By aragorn546 9 Comments
So, below is a theory about how i am choosing to view the narrative of spec ops, so big massive hairy SPOILERS below
A Hollywood Reality
OK, so here is my take. Everything in the game, and I mean EVERYTHING is not happening in the real world, nor has it ever happened in the real world of Spec ops. Rather, I believe the whole "Dubai incident" is the bad dream or series of bad dreams that Walker is experiencing as repercussions from whatever happened with him and Konrad (and the radioman...more on him later) in Kabul.
You see, very early in the game it is mentioned that something went bad during an Op in Kabul when Walker was with Konrad. He dodges any reference to it and rather does not want to talk about it. This is told to us as we are introduced to the, frankly, slightly fantastical situation in Dubai.
The setting is straight out of Hollywood. Mother of all sandstorms, storms of apocalyptic power, just happened to hit one of the most exotic places on earth. It sounds, on face value, like the setting to a decent action flick. The type of movie that would star an unambiguous hero. An ALL AMERICAN HERO in large capital letters. The type of hero that Walker wants to believe he is.
My theory goes as this: Walker cannot forgive himself for whatever happened in Kabul while under Konrad's command. So in his Post Traumatic Stress Disorder (PTSD) riddled mind he is trying to create the PERFECT redemptive arc for himself. He places himself in a Hollywood style setting, with a Hollywood style plot situation spewing Hollywood style lines with his diverse yet all american squad.
Nice, clean and generic. He even places Konrad as the Kurtz style villain protected by "The Damned 33rd" a gleefully pulp name if ever there was one.
We even have over the top, totally unrealistic comic relief in the guise of the Radioman. He is, if i ever did see one, a Hollywood created comedic foil. Walker even comments at one point on how ridiculous the radio tower and speaker network is. He is literally taking all of those who were in his Kabul Op and recasting them, himself included.
Reality And The Baggage That Comes With It
The problem is, reality starts to butt in on this fantasy. We start to see this slowly, with the intel items where walker is clearly not the same personality reading the intel as the guy we have played to this point. When we start to receive intel in the Radioman's voice we REALLY see a difference in character between the intel and the character in the dubai incident.
Then, the fucking gates happen. At the height of his Macho power fantasy (remember, this is all in his head) he forges on with the righteous indignation of an AMERICAN MOVIE HERO and bombs the fuck out of everyone in sight, including civillians. THIS is reality encroaching on walkers brain. THIS is how the Kabul Op went tits up and Walker is floored. He was not supposed to see this anymore. This was his REDEMPTION story where he was the hero, what the fuck were that burned lady and kid from Kabul doing here?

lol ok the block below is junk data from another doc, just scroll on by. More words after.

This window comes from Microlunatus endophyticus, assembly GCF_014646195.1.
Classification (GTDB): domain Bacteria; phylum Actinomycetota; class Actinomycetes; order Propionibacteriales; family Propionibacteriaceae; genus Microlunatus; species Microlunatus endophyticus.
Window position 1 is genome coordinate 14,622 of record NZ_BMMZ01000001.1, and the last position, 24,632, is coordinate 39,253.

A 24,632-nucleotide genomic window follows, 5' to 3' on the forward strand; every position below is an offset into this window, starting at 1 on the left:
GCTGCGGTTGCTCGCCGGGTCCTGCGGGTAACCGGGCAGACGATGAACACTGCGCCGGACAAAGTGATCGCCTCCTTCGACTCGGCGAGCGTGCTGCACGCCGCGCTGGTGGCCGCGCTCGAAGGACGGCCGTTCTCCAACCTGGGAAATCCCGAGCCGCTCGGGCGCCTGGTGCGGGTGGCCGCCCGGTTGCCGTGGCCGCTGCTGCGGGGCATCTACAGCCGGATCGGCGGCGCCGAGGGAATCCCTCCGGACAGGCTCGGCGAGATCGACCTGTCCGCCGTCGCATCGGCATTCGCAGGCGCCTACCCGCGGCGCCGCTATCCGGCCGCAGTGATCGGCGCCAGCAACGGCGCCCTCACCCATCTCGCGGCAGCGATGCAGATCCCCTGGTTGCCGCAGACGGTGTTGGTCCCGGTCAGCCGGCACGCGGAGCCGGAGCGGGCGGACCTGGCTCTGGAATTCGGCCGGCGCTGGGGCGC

So, he starts to unravel and blame Konrad as he probably did in real life and tries to push on with his power fantasy.
No go, though. Things just get really, really worse because he is trying to fix everything and his brain is trying to tell him: no, you fucked up and can't take it back. Deal with it.
So, hallucinations abound, his self doubt creeps into the tool tips during the loading screen and we revisit the helicopter scene where he says "no, we did this already." That was the nail in the coffin for me that this was all in his head and PTSD related.
Throw on top of that the stylized, twin peaks-esque conversation with Konrad and the mirrors at the end.
Did anyone else notice that the body of Konrad was considerably older looking than the vision of him talking to Walker?
I took this to show the dichotomy between reality and Walker's dream world. In reality, Kabul was many, many years ago, while Walker is trying to remember himself and Konrad as they were during that Op.
The Dubai incident never really happened and all the fucked up shit is what happened to Walker and Konrad in Kabul. The Dubai incident is simply Walker trying to work through his issues. Depending on how you approached the epilogue we may even be able to say he is somewhat closer to putting these things to rest.
Taken this way I believe Spec ops: The Line can be viewed as an interesting, thought provoking and masterful exploration of Post Traumatic Stress Disorder using the tropes and trappings of our beloved interactive media.
It also nicely juxtaposes the clean, sexy image of war we tend to idolize in movies and games (see top picture) with the truly gruesome reality of it.
It also calls into question our complacence with the "flow" or recognized trappings of our medium. It gives us our "oh shit" action moment right out of the gate with the helicopter sequence and we follow along with everything because, hey this is a game. Those guys I'm shooting must be bad because this is a game. Without hesitation, we open fire on EVERYTHING in that opening sequence. Later when we revisit that, we are perhaps sapped of our previous glee as we realize that we are totally in the wrong in our actions.
In this way, and some others (the fantastic setting and audio items) this game reminds me of Bioshock. It sets us into our familiar box of video games and then gives us a new, uncomfortable perspective to study.